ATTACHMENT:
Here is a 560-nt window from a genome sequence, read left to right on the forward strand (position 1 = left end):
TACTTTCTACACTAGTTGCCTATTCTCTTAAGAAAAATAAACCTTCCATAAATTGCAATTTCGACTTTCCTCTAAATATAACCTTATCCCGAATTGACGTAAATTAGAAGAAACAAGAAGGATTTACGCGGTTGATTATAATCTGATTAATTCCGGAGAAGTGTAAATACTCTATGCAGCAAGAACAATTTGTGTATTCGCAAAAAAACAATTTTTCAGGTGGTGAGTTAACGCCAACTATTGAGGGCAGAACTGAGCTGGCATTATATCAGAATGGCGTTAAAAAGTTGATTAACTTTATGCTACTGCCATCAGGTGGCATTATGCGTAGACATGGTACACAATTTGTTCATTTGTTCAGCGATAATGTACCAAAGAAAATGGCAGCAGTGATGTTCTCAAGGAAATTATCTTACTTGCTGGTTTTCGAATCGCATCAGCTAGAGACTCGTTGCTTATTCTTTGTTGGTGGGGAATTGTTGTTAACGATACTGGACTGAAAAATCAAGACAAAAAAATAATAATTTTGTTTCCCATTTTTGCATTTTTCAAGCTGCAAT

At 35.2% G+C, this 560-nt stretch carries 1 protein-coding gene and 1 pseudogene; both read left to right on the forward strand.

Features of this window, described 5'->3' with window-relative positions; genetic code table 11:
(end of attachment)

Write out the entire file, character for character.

Here is a 560-nt window from a genome sequence, read left to right on the forward strand (position 1 = left end):
TACTTTCTACACTAGTTGCCTATTCTCTTAAGAAAAATAAACCTTCCATAAATTGCAATTTCGACTTTCCTCTAAATATAACCTTATCCCGAATTGACGTAAATTAGAAGAAACAAGAAGGATTTACGCGGTTGATTATAATCTGATTAATTCCGGAGAAGTGTAAATACTCTATGCAGCAAGAACAATTTGTGTATTCGCAAAAAAACAATTTTTCAGGTGGTGAGTTAACGCCAACTATTGAGGGCAGAACTGAGCTGGCATTATATCAGAATGGCGTTAAAAAGTTGATTAACTTTATGCTACTGCCATCAGGTGGCATTATGCGTAGACATGGTACACAATTTGTTCATTTGTTCAGCGATAATGTACCAAAGAAAATGGCAGCAGTGATGTTCTCAAGGAAATTATCTTACTTGCTGGTTTTCGAATCGCATCAGCTAGAGACTCGTTGCTTATTCTTTGTTGGTGGGGAATTGTTGTTAACGATACTGGACTGAAAAATCAAGACAAAAAAATAATAATTTTGTTTCCCATTTTTGCATTTTTCAAGCTGCAAT

At 35.2% G+C, this 560-nt stretch carries 1 protein-coding gene and 1 pseudogene; both read left to right on the forward strand.

Features of this window, described 5'->3' with window-relative positions; genetic code table 11: